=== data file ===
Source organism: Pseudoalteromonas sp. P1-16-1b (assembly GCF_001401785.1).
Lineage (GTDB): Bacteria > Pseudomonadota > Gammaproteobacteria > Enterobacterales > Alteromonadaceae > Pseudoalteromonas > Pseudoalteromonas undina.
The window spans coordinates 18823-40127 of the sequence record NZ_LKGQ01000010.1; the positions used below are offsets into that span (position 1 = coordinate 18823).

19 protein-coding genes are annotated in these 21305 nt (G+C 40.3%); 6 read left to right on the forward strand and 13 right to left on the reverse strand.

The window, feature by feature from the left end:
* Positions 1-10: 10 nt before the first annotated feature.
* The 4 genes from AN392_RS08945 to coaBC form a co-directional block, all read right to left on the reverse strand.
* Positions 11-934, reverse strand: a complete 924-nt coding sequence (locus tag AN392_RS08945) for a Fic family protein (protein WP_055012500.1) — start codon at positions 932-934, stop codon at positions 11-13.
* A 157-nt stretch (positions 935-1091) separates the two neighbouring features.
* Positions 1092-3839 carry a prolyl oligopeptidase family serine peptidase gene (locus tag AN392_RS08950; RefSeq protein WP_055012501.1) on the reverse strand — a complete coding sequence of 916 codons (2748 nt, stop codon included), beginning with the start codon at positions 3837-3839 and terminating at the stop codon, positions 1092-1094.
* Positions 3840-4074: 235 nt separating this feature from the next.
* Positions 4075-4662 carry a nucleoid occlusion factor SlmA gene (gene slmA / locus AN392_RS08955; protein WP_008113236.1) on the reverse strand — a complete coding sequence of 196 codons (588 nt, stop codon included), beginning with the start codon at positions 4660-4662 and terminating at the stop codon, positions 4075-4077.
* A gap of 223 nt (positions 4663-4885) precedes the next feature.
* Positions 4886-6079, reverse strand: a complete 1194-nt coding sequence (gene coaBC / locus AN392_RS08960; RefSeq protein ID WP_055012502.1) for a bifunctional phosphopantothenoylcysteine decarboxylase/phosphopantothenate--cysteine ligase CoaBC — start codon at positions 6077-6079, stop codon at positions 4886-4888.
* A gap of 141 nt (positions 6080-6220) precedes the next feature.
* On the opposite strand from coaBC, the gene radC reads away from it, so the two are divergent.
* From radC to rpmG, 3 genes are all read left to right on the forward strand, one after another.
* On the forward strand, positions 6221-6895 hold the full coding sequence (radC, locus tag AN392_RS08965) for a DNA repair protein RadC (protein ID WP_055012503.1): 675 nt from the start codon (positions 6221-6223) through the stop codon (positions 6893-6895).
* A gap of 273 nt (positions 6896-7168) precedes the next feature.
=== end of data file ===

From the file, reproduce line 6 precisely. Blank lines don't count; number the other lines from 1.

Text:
* Positions 1-10: 10 nt before the first annotated feature.